Experiments in RF: Hunting for LTE

As AT&T and Verizon announce the timeline to sunset their 2G and 3G networks, respectively, LTE is no longer just the overtaking technology looming on the horizon; it’s here. Major providers have announced their intent to pivot to a mimimum-4G network and phase out the stepping stones of antiquated bands such as GSM, UMTS, CdmaOne (2G), and CDMA2000 (3G).

It’s been well-known for several years how to use a specific type of PC accessory to access the raw signal of a basic band like GSM and “sniff” the information going across it. However, as these older, less secure bands disappear and are replaced with 4G technologies (with modern encryption), tools have evolved to support some discovery functionality.

I took some time recently to play with something that has been an interest of mine since I was a teenager; a radio receiver. A lot of consumer electronics kits for kids include project instructions for a basic radio receiver, but it doesn’t have to stop at receiving your local news report. Radio frequencies make up a large percentage of consumer devices, and any of those frequencies can be received with the right hardware…

Cue the SDR (Software Defined Radio). This is a networked or USB-connected radio with a digital, software-controlled tuner. The one I used for this experiment was the Software Defined Radio Starter Kit from Hak5. This includes an RTL-SDR running on the R820T chipset, which is one of the most broadly compatible radio chipsets on the market.

Because I don’t like taking the easy way out, I decided to also build the setup for portability and try to make the setup work on a Raspberry Pi 3.

First, I cloned the repository Evrytania/LTE-Cell-Scanner. There is another repository out there by JiaoXianjun which is more recent and has been improved with OpenCL support, but it doesn’t work properly on the gcc-arm-linux-gnueabihf toolchain as-is.

I made the following modifications to account for the setup of Raspbian jessie on the RPi3:

Added “/usr/lib/arm-linux-gnueabihf” to the section FIND_LIBRARY, above “NO_DEFAULT_PATH”, to all the .cmake files in cmake/Modules/

Edit CmakeLists.txt, replace this line (should be line 11, as of this writing):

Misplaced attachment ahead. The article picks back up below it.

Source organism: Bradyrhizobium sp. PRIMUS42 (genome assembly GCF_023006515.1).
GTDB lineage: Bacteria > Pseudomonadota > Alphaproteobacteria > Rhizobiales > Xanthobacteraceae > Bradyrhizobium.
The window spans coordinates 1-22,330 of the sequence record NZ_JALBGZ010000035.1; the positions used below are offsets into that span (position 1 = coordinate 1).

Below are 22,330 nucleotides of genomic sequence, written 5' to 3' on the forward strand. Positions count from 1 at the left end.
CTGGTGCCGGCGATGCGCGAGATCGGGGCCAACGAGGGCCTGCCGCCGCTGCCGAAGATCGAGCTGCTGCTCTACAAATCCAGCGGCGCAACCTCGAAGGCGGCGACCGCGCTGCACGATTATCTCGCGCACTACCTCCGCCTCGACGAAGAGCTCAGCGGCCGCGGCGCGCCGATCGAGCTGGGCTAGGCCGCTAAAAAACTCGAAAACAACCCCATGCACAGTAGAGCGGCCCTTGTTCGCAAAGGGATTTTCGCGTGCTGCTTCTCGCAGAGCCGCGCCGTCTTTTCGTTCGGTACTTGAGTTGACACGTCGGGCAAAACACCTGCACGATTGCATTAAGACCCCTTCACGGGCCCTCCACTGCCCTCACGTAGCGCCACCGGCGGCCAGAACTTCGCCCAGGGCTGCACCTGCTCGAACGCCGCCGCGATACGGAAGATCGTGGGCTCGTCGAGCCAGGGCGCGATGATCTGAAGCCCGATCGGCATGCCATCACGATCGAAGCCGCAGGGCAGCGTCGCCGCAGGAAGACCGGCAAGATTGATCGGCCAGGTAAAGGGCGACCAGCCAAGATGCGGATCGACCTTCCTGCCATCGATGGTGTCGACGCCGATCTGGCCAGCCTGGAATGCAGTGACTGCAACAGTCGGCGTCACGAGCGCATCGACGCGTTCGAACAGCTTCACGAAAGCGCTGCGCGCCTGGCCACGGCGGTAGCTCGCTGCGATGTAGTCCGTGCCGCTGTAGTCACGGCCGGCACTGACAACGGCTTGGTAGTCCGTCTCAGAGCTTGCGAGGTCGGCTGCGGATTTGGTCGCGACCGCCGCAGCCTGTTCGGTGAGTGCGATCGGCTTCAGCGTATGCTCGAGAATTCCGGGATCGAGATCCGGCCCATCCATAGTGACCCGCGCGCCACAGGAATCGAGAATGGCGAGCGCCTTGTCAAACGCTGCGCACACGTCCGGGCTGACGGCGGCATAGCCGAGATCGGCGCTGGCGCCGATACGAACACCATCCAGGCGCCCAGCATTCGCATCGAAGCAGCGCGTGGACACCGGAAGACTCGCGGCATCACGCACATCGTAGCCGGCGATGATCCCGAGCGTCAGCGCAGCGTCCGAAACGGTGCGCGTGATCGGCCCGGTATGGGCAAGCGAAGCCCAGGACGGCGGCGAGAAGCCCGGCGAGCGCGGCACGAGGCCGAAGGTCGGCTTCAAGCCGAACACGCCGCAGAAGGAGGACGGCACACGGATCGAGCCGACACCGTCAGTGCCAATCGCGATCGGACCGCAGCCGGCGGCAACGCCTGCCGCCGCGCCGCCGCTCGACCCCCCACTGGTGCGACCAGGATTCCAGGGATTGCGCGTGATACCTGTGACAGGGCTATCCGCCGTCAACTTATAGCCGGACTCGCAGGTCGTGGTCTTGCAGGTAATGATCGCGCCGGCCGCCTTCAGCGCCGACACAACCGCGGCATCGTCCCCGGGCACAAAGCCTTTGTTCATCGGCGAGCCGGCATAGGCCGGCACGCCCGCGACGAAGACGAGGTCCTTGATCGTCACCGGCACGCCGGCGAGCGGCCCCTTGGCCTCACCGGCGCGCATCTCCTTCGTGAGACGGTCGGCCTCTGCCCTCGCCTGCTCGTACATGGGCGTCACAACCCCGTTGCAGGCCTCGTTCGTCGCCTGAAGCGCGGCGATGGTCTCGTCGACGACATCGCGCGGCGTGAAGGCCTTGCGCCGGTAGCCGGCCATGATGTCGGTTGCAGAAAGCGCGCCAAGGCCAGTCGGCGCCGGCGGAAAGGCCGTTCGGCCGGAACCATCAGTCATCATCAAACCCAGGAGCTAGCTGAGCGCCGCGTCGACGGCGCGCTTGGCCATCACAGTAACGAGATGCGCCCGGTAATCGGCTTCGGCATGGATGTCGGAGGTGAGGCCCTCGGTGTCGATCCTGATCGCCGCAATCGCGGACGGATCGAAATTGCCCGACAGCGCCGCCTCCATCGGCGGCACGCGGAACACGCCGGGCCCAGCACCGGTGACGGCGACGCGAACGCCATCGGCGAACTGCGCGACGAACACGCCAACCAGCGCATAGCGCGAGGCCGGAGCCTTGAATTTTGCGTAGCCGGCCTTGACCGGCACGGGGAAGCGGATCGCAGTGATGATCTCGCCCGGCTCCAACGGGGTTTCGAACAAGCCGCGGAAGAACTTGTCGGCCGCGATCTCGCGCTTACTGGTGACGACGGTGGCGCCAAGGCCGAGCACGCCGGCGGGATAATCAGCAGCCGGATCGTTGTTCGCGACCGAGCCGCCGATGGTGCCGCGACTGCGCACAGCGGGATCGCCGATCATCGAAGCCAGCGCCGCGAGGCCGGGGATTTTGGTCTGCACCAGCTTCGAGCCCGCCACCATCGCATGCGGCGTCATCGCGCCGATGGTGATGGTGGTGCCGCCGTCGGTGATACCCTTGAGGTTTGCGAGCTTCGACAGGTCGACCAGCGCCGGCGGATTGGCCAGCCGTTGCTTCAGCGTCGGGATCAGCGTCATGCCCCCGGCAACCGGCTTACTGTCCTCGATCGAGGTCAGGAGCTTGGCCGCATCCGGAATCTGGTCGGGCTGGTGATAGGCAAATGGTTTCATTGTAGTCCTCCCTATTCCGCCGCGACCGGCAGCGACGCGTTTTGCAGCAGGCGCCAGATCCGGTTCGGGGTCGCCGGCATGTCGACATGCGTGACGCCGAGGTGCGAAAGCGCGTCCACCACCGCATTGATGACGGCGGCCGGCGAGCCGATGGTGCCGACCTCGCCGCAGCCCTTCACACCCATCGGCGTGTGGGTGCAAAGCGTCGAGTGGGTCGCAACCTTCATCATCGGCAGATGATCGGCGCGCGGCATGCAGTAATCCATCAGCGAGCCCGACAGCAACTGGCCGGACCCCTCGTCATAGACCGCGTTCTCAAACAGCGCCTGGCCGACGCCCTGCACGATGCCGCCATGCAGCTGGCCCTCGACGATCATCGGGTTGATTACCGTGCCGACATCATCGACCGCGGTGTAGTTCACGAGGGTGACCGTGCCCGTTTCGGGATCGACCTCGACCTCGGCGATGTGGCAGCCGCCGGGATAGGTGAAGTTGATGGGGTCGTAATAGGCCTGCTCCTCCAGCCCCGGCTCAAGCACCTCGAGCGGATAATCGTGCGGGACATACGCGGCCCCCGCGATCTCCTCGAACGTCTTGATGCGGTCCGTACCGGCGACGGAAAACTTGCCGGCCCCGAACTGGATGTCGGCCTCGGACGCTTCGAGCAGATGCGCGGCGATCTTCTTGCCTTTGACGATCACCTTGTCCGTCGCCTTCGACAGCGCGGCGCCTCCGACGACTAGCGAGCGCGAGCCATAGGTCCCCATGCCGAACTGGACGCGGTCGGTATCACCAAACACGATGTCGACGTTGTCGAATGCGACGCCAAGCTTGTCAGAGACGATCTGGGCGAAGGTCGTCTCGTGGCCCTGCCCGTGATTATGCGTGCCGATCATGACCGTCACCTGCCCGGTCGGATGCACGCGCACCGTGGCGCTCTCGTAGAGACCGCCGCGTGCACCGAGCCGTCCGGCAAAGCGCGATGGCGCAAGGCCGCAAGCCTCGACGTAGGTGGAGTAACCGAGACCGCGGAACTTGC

SET (CMAKE_CXX_FLAGS "${CMAKE_CXX_FLAGS} -std=c++03 -ggdb -Wall")


I then installed the dependencies needed to build the project:

sudo apt-get install cmake libncurses5-dev liblapack-dev libblas-dev libboost-thead-dev libboost-system-dev libitpp-dev librtlsdr-dev libfftw3-dev


After that, I ran the following commands from the repository root:

mkdir build
cd build
cmake ..
sudo make install


Now I can use the tools provided, CellSearch and LTE-Tracker, to scan for the presence and signal strength of phones around me. I advise against using LTE-Tracker on the Pi, as its ncurses interface seems to have a problem running on the device, and repeatedly segfaults.

For example, if I want to search US LTE Band 13 (Verizon’s primary LTE band, and the only Verizon band that runs within the frequency response of the SDR I’m using):

CellSearch --freq-start 746e6 --freq-end 756e6

This will give you a table that looks something like this:

Detected the following cells:
A: #antenna ports C: CP type ; P: PHICH duration ; PR: PHICH resource type
CID A      fc   foff RXPWR C nRB P  PR CrystalCorrectionFactor
277 2    751M -2.05k -4.62 N  50 N one 0.99999722639394528212
271 2    751M -2.05k -5.21 N  50 N one 0.99999722679001878944
256 2    751M -2.05k -9.01 N  50 N one 0.9999972314719194344
259 2    751M -2.07k -9.91 N  50 N one 0.99999720228692212665
150 2    754M -2.07k -6.07 N  50 N one 0.99999721052901307361

In this example, looking at the first line, an LTE device with the CID (or PCI, if you’re looking at LTE Discovery for Android) 277, which has 2 transmit antennas, is at 751MHz. The frequency offset between that cell phone and the radio was -2.05kHz. The received power was -4.62dB with a Normal cyclic prefix. This cell phone occupies 50 resource blocks (10MHz) and the PHICH has a Normal duration and resource type one. The last field is the correction factor, which can be passed to CellSearch with –correction (and setting –ppm to 10) to make the search quicker.

A few notes about my experiences with the RTL-SDR: If you’ve never used a radio before, be aware that the accuracy of the crystal varies over time, most notably between hot and cold states. I did use kalibrate-rtl at first to calibrate my radio, but as there aren’t strong enough GSM frequencies in my area, it took several times to find something usable.

If you want to manually figure out how much offset there is between the tuner frequency and the actual broadcast frequency, try looking between 162.400MHz and 162.550MHz to find a known frequency to calculate offset from.

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